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Tuesday, 15 November 2016

On Artists and Depression



Last week, prominent author coach Rayne Hall sent me an advance review copy of her new book, Write Your Way Out Of Depression. This after we had a conversation on Twitter about a month ago, about famous writers from history who suffered from depression.

Then, on the same day as receiving the ARC, local radio presenter Roxy Blows was talking to a musician on her Mix 93.8 FM Radio show here in Johannesburg. I can't remember what the artist's name was, but one of the things he mentioned was that most musicians suffer from depression.

I've often suspected that creative people of all sorts tend to have some form of depression or anxiety disorder - whether diagnosed or not. What's more, one of my Facebook friends is a painter, and she often posts about her depression.

The thing is, I don't know whether being an artist makes one depressed, or if it's just that depressed people tend to be more disposed to the creative pursuits.

I have heard before that emotional trauma can lead to depression, if your resilience isn't strong enough. Even if you are resilient enough to get through a particular trauma, multiple traumas in a short space of time can really wear you down. An example was losing your beloved pet. Okay, it's sad, but you can deal with that. A week later, one of your parents passes away, and a month after that, you have a big fight with your long-term girlfriend and end up breaking up with her.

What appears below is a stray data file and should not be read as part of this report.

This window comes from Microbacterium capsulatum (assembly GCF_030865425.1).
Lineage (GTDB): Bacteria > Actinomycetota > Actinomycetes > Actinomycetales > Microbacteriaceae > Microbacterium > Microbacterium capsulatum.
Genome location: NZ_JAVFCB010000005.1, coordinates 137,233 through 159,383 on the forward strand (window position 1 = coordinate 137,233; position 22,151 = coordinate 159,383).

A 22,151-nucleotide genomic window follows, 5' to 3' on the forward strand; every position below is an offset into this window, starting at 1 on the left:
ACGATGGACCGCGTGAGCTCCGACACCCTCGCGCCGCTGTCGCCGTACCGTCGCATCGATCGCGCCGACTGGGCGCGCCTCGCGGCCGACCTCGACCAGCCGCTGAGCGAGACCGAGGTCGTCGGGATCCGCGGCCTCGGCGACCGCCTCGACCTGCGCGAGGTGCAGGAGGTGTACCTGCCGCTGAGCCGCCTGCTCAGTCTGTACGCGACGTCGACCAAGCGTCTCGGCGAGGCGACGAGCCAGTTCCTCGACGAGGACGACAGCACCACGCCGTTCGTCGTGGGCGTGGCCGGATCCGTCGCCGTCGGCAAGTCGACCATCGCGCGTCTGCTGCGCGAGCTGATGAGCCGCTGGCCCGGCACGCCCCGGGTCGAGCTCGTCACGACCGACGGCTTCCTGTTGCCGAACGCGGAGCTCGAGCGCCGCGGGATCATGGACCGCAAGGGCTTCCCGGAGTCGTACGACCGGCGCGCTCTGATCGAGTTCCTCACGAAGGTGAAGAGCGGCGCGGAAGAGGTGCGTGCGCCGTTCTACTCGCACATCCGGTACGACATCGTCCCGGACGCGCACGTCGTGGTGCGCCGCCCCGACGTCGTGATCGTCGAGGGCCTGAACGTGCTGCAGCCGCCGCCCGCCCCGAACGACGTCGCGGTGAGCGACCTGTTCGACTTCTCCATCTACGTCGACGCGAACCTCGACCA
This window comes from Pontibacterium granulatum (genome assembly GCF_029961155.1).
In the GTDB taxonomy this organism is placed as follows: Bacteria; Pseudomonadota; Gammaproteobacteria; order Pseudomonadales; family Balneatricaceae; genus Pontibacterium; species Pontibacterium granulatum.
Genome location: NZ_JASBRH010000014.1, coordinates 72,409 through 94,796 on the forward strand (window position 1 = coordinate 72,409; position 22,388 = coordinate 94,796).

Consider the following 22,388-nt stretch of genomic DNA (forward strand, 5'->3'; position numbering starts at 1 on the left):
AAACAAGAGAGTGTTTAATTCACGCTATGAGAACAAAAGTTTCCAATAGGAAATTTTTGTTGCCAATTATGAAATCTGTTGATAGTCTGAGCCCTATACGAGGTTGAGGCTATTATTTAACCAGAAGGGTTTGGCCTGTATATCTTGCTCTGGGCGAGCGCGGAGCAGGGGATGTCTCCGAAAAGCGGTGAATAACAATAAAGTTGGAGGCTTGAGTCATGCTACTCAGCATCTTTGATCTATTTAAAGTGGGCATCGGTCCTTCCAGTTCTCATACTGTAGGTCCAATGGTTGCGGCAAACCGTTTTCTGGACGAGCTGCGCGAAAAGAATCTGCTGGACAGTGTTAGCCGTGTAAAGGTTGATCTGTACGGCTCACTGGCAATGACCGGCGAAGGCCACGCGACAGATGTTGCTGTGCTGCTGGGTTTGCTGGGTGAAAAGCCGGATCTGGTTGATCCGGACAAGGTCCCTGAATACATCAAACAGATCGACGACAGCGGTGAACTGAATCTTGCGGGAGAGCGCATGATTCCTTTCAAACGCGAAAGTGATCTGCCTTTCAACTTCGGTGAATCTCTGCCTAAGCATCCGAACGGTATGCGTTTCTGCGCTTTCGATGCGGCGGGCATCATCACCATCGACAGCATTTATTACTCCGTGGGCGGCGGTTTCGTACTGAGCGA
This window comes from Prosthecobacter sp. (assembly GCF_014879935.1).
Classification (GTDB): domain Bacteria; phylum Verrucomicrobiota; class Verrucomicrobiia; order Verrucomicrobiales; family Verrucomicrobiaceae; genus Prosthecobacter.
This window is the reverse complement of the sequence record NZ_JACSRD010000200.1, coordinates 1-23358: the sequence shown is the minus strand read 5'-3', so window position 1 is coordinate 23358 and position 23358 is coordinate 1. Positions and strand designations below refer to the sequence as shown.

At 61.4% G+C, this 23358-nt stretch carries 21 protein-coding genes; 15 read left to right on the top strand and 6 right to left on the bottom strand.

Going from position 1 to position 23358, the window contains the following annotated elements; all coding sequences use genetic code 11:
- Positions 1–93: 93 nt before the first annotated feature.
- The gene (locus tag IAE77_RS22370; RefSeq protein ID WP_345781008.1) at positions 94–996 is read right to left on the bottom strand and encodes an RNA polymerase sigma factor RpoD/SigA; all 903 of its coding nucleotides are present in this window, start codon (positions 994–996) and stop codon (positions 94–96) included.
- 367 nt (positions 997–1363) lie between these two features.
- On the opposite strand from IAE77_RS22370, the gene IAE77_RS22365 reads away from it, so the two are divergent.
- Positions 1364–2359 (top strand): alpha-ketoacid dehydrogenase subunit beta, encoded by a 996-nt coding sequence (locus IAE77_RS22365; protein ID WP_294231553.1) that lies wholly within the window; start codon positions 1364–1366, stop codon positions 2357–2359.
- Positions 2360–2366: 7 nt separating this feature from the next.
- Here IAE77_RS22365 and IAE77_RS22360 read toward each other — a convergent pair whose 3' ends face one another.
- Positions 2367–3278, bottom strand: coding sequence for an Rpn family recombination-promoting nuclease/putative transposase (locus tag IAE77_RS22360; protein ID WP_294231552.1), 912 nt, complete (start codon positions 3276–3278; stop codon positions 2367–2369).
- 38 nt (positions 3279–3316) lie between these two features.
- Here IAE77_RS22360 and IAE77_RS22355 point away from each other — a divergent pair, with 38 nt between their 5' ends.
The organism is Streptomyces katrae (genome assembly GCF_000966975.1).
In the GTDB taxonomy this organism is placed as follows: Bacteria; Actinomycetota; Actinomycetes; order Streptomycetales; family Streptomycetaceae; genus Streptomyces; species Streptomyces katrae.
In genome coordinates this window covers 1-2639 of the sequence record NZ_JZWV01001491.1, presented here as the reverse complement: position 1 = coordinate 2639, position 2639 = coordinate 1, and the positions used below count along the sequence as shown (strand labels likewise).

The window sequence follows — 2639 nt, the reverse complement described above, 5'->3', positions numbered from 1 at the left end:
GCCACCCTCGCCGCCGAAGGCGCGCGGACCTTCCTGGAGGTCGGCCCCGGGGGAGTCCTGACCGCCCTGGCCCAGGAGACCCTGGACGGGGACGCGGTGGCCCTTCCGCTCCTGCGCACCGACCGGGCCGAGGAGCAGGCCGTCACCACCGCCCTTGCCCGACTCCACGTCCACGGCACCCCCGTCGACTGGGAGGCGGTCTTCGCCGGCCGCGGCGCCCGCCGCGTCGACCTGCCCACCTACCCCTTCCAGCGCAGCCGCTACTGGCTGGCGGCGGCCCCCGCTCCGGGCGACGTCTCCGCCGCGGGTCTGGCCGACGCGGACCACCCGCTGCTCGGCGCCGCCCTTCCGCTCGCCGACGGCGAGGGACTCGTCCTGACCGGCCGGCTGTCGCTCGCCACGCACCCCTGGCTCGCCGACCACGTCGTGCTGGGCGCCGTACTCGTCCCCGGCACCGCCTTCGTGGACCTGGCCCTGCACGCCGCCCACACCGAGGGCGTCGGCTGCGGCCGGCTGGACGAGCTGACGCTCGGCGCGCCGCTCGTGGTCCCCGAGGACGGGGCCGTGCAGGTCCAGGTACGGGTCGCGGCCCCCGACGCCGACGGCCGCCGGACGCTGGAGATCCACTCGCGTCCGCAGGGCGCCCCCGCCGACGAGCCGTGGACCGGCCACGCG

All these things have a cumulative effect on your psyche, and eventually, you crack.

Although it feels silly to put what I'm about to say in the same league as the above, there are many different types of trauma. I think that rejection is a valid form, and as artists of all types, we're used to suffering rejection after rejection as we try to get our work noticed by the world.

Do you think that could be a cause? Or is it something else?

What came first - the depression or the artist?

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